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IRS has $917 million for people who have not filed a 2009 tax return

 

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Haven't Filed a Tax Return in Years?: English | Spanish | ASL

IR-2013-29, March 14, 2013

WASHINGTON — Refunds totaling just over $917 million may be waiting for an estimated 984,400 taxpayers who did not file a federal income tax return for 2009, the Internal Revenue Service announced today. However, to collect the money, a return for 2009 must be filed with the IRS no later than Monday, April 15, 2013.

The IRS estimates that half the potential refunds for 2009 are more than $500.

Some people may not have filed because they had too little income to require filing a tax return even though they had taxes withheld from their wages or made quarterly estimated payments. In cases where a return was not filed, the law provides most taxpayers with a three-year window of opportunity for claiming a refund. If no return is filed to claim a refund within three years, the money becomes property of the U.S. Treasury.

For 2009 returns, the window closes on April 15, 2013. The law requires that the return be properly addressed, mailed and postmarked by that date. There is no penalty for filing a late return qualifying for a refund.

The IRS reminds taxpayers seeking a 2009 refund that their checks may be held if they have not filed tax returns for 2010 and 2011. In addition, the refund will be applied to any amounts still owed to the IRS or their state tax agency, and may be used to offset unpaid child support or past due federal debts such as student loans.

By failing to file a return, people stand to lose more than refund of taxes withheld or paid during 2009. In addition, many low-and-moderate income workers may not have claimed the Earned Income Tax Credit (EITC). For 2009, the credit is worth as much as $5,657. The EITC helps individuals and families whose incomes are below certain thresholds. The thresholds for 2009 were:

$43,279 ($48,279 if married filing jointly) for those with three or more qualifying children,

$40,295 ($45,295 if married filing jointly) for people with two qualifying children,

$35,463 ($40,463 if married filing jointly) for those with one qualifying child, and

$13,440 ($18,440 if married filing jointly) for people without qualifying children.

For more information, visit the EITC Home Page.

Current and prior year tax forms and instructions are available on the Forms and Publications page of IRS.gov or by calling toll-free 800-TAX-FORM (800-829-3676). Taxpayers who are missing Forms W-2, 1098, 1099 or 5498 for 2009, 2010 or 2011 should request copies from their employer, bank or other payer.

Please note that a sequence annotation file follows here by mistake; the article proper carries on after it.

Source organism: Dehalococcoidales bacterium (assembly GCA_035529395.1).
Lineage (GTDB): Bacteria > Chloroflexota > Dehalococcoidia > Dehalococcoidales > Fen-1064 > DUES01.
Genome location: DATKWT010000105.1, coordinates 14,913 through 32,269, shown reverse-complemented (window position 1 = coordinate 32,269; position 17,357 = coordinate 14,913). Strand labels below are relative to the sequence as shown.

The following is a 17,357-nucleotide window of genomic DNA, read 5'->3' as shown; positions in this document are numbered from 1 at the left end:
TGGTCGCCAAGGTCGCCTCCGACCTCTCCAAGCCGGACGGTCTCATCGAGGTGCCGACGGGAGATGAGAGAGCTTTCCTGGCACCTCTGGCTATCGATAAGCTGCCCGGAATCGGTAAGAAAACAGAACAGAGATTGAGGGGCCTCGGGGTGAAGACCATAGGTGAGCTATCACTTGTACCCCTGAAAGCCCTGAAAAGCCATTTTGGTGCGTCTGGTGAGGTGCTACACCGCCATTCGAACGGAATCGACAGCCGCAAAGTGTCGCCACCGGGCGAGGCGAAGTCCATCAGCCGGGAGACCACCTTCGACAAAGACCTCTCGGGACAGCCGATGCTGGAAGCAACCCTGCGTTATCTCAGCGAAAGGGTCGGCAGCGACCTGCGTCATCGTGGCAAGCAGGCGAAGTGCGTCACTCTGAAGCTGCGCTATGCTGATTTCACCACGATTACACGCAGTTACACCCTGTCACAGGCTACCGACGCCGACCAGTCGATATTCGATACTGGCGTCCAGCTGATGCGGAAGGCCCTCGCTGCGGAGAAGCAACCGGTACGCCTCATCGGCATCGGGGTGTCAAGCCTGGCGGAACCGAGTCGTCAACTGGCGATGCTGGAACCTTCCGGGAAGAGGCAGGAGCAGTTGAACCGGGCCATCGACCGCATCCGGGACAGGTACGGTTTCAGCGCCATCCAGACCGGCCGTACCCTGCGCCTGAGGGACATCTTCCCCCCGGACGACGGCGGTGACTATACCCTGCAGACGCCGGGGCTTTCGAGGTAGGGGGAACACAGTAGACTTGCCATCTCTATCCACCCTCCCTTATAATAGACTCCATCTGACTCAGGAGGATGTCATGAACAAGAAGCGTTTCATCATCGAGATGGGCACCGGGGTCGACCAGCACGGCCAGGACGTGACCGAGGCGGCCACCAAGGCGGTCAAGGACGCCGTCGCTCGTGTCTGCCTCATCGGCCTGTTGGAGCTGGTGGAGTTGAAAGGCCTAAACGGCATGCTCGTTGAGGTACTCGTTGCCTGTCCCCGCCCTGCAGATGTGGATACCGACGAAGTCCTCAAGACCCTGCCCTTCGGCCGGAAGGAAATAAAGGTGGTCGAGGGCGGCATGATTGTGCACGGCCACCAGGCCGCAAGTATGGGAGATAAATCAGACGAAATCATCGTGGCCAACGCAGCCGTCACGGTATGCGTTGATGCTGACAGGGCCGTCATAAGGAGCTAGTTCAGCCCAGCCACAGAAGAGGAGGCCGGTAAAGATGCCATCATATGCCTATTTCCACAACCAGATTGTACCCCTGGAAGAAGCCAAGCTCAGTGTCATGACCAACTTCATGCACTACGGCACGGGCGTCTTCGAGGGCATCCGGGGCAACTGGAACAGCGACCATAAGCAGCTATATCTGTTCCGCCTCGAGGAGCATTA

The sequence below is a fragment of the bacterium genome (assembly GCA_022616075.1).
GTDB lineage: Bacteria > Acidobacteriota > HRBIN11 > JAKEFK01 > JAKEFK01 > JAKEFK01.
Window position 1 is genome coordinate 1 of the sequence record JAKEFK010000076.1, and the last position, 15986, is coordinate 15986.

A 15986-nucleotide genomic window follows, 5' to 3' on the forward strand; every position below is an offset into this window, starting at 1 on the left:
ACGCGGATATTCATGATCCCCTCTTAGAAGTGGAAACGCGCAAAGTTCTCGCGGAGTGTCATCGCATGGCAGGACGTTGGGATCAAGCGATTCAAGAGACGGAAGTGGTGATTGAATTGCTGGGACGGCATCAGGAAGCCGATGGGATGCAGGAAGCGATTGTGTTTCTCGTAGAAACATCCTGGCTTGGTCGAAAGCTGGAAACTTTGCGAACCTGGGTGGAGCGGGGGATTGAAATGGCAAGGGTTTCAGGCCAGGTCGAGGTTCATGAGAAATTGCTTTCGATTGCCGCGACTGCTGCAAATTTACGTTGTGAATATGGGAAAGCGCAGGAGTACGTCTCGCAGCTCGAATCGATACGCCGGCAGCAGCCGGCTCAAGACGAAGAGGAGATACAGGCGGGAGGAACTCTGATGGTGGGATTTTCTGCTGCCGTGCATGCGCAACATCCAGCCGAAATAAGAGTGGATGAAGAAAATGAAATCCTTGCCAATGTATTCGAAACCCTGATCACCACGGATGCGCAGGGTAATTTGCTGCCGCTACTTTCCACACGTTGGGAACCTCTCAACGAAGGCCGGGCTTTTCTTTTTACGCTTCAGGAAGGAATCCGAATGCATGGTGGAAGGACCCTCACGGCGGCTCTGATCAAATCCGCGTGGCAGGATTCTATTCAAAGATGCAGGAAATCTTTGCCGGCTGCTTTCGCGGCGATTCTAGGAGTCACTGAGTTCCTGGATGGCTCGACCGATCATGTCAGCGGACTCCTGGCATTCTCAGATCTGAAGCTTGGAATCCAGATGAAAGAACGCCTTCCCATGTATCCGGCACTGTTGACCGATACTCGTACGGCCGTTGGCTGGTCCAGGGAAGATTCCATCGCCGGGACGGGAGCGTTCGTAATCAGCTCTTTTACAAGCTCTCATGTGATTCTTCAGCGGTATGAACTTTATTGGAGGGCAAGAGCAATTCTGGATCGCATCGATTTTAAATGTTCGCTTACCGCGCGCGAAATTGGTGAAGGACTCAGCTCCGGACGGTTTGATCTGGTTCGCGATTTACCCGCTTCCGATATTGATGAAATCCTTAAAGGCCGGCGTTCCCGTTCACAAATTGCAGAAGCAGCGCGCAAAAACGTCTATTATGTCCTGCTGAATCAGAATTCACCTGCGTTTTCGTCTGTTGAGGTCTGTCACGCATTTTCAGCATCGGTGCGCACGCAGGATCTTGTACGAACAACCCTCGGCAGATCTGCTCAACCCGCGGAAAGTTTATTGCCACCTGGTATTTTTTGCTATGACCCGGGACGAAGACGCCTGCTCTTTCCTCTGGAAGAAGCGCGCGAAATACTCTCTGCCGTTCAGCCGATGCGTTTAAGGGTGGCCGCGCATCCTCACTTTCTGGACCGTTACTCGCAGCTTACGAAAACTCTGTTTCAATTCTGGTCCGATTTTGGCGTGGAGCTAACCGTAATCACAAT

If these efforts are unsuccessful, taxpayers can get a free transcript showing information from these year-end documents by filing Form 4506-T, Request for Transcript of Tax Return, with the IRS or by calling 800-829-1040.

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Individuals Who Did Not File a 2009 Return with a Potential Refund

State or District

Individuals

Median

Potential

Refund

Total

Potential Refunds* ($000)

Alabama

16,000

$565

$13,317

Alaska

5,000

$658

$6,107

Arizona

24,800

$509

$20,742

Arkansas

8,600

$560

$7,289

California

100,700

$518

$92,590

Colorado

17,900

$556

$16,860

Connecticut

12,100

$638

$13,031

Delaware

4,000

$561

$3,405

District of Columbia

4,200

$595

$4,151

Florida

62,700

$577

$60,746

Georgia

31,300

$538

$27,409

Hawaii

7,200

$599

$7,448

Idaho

3,800

$511

$2,984

Illinois

39,500

$626

$39,613

Indiana

20,300

$592

$17,547

Iowa

9,800

$581

$7,893

Kansas

9,900

$509

$7,774

Kentucky

11,300

$578

$9,552

Louisiana

18,700

$592

$17,843

Maine

3,700

$505

$2,771

Maryland

23,100

$564

$22,780

Massachusetts

23,300

$572

$22,756

Michigan

30,000

$600

$28,019

Minnesota

13,600

$528

$11,480

Mississippi

8,700

$529

$7,144

Missouri

18,700

$500

$14,674

Montana

3,100

$511

$2,529

Nebraska

4,600

$543

$3,808

Nevada

12,600

$559

$11,058

New Hampshire

4,200

$615

$3,891

New Jersey

31,600

$642

$33,192

New Mexico

7,100

$567

$6,450

New York

62,700

$620

$65,277

North Carolina

26,200

$503

$21,337

North Dakota

1,900

$524

$1,682

Ohio

32,100

$561

$26,714

Oklahoma

15,200

$573

$13,442

Oregon

15,200

$516

$12,253

Pennsylvania

38,200

$619

$34,505

Rhode Island

3,300

$612

$3,148

South Carolina

10,800

$530

$9,347

South Dakota

2,100

$546

$1,728

Tennessee

16,400

$550

$14,513

Texas

86,000

$578

$86,136

Utah

6,500

$503

$5,397

Vermont

1,700

$551

$1,397

Virginia

28,800

$559

$28,027

Washington

27,200

$644

$29,807

West Virginia

4,100

$598

$3,894

Wisconsin

11,500

$505

$9,430

Wyoming

2,400

$657

$2,539

Totals

984,400

$569

$917,426

* Excluding the Earned Income Tax Credit and other credits.




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